If you are dealing with front of hip pain, commonly known as hip flexor tightness- it’s possible to find relief! The key is finding out why it is happening then completing movements that don’t flare up the pain. As a physical therapist, hip flexor tightness is common in patients with hip osteoarthritis and knee osteoarthritis. In this article you’ll find out why it is likely happening and what you can do about it.
Muscles in the front of your hip
First, it’s important to know what muscles are in the front of your hip that could be contributing to your pain.
The hip flexors are a group of muscles that work together to bend the hip joint into a marching position.
The primary hip flexor muscles include the iliopsoas, which is composed of two muscles: the psoas major and the iliacus, as well as the rectus femoris muscle, one of the quadriceps muscles.
The main job of the hip flexors is to facilitate movement at the hip joint, particularly in activities involving hip flexion, such as walking, running, cycling, and kicking.
They play a crucial role in activities that require lifting the thigh or bringing the knee toward the chest. For example, when you take a step forward while walking, the hip flexors contract to lift the leg and swing it forward.
More importantly, the hip flexors are involved in maintaining proper posture and providing stability to the pelvis and lower back. When these muscles are tight, this is why you may experience lower back pain.
They work in coordination with other muscles, including the abdominal muscles, to support the spine during activities like sitting upright, standing, and performing exercises that involve core stabilization.
What causes hip flexor tightness?
As a physical therapist who specializes in helping those with osteoarthritis, I commonly see hip flexor tightness exist with hip and knee osteoarthritis.
There are 3 primary reasons you may be experiencing tightness and front of hip pain, which include:
- Presence of anterior pelvic tilt which is refers to an excessive arch in your lower back
- Forward lean when walking
- Excessive time spent in a sitting position
Let’s dive a little deeper into each of these. Please note, your hip flexor tightness could be caused by one of these or a combination. This is also not an exhaustive list. If the causes below don’t resonate with you, there is a change your front of hip pain may be caused by another source.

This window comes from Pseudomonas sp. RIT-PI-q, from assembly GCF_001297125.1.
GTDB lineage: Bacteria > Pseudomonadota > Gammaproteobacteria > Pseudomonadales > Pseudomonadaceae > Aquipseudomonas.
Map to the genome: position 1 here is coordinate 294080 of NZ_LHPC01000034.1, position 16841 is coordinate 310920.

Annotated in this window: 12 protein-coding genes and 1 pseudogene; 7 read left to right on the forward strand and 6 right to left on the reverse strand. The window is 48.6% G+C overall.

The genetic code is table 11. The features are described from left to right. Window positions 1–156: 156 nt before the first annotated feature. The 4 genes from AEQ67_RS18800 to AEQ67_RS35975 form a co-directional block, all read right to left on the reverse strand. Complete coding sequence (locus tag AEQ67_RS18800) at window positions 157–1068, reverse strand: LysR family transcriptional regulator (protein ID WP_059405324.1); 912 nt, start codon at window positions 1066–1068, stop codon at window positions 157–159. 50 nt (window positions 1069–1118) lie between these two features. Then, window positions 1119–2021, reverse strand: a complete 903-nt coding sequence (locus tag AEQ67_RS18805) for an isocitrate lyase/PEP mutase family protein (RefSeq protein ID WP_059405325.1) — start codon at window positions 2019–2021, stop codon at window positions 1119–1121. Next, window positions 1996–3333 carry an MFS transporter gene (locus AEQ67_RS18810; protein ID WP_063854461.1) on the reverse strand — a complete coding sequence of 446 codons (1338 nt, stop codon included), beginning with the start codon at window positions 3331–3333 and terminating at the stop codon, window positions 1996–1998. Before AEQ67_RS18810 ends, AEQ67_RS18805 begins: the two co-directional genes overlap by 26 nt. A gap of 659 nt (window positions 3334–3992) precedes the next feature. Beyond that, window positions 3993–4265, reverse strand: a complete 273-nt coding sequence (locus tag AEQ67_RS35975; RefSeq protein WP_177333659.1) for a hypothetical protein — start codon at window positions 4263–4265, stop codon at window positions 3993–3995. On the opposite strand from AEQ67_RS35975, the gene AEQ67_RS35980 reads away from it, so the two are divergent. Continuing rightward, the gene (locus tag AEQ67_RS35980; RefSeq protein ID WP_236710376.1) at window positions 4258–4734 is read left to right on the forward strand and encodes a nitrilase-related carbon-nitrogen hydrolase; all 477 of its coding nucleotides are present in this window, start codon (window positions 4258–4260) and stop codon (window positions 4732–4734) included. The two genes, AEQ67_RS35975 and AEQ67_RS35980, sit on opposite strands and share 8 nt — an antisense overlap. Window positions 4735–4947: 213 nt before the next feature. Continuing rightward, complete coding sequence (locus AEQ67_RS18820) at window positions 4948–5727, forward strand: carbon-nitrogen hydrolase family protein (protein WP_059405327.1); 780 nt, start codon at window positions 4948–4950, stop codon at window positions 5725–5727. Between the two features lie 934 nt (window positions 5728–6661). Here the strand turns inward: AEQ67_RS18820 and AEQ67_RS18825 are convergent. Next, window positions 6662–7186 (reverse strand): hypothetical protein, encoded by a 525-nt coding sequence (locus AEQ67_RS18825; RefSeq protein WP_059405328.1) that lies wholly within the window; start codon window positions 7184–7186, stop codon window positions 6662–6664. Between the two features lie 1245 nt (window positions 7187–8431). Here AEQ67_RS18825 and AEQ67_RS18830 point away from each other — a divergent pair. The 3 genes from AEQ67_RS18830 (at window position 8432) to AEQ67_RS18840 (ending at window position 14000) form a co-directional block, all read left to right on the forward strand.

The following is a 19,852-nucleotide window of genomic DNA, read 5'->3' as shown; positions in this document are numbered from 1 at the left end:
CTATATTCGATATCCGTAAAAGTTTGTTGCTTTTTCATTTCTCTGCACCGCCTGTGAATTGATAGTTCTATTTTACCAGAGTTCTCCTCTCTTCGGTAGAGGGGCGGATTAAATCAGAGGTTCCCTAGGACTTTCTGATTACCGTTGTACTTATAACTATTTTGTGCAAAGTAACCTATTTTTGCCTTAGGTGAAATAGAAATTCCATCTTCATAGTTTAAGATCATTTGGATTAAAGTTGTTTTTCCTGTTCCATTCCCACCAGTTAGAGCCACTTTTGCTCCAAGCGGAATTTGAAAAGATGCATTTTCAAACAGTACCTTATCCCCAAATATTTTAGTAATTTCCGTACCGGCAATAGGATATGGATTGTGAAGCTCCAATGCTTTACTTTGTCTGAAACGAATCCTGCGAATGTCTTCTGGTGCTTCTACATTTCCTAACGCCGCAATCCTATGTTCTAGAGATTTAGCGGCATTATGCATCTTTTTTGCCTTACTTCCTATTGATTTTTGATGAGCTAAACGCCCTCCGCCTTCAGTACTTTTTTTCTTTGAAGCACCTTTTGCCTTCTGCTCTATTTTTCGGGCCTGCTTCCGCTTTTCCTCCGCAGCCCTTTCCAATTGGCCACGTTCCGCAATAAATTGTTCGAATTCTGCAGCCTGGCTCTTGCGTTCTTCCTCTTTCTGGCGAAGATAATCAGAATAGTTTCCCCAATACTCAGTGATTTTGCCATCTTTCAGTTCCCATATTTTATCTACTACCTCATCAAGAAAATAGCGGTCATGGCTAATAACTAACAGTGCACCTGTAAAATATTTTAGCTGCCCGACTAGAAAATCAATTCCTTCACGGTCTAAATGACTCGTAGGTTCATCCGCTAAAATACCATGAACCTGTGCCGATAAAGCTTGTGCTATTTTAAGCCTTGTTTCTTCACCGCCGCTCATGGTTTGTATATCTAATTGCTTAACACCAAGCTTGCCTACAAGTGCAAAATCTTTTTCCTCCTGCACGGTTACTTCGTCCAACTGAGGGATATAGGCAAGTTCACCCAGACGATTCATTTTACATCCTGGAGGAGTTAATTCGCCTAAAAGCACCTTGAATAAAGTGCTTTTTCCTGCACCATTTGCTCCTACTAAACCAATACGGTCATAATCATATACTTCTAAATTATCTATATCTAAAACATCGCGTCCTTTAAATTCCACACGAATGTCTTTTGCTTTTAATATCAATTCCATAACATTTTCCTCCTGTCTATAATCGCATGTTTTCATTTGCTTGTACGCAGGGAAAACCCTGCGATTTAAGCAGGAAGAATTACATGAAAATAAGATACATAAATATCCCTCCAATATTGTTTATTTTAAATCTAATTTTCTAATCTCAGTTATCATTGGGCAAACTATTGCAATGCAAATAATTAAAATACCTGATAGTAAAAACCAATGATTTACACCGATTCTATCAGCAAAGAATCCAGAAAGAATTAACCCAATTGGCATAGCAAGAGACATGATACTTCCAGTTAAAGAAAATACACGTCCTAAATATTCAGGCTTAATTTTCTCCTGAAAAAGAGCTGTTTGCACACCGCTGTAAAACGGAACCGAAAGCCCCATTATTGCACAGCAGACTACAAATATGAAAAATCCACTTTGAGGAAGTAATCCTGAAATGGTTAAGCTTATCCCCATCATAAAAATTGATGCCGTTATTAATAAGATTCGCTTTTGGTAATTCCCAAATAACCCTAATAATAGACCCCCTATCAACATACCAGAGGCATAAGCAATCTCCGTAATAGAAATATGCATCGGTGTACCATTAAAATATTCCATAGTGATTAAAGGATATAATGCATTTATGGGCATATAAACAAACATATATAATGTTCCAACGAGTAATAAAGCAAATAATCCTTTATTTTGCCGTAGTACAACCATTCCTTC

1. Anterior Pelvic Tilt
This is a common posture that you may not even know that you have. It can also be referred to as lumbar lordosis.
As you can see in the picture below, this posture is characterized by a tipping forward of the pelvis, leading to an increased arch.
This posture can lead to shortened hip flexors as well as tightness of the back of the legs. When your pelvis is tilted forward, the muscles that attach to it, specifically the glutes (buttocks muscles) aren’t able to work properly.
Without the appropriate muscles working, other muscles try to make up for it by working extra hard. This can lead to irritation and pain.
A few causes for this to occur are:
- changing the way you stand and move because of pain
- increased weight gain in abdomen
- muscle weakness and imbalances
If you look at yourself in the mirror from the side, do you notice that you tend to stick your chest and buttocks out? Do you have an arch in your back?
We will talk about how to fix this later in the article.
2. Forward lean when walking
By doing so, you put stress on your lower back muscles also called the erector spinae as well as causing the muscles in the front of your hip to shorten. When these muscles shorten, they aren’t able to perform like they need to and you end up relying on other muscles and structures to help instead.
If you begin compensating with other muscles that are picking up the slack, they become irritated and overworked.
It’s interesting though, one study found in a population of those with knee osteoarthritis that a verbal cue of telling someone or thinking about standing up straighter didn’t fix the front of the hip pain or the hip flexor tightness (Preece et al, 2023).
In my opinion, when participants tried to stand up straight, they ended up with an anterior pelvic tilt as it’s hard to get into a neutral standing position if you have hip flexor tightness.
In order to fix the hip flexor tightness you need more than stretching. Stretching may actually make it worse. Keep reading to learn more.
3. Excessive time spent sitting
When you’re sitting, you are usually bent at the hip, torso upright and legs in front of you.
Now imagine the group of hip flexor muscles, one of them attaches to the top of your hip bones and goes down to the knee. When you are sitting, that muscle becomes shortened. Especially when sitting for longer periods of time, you can imagine how that muscle can become tight.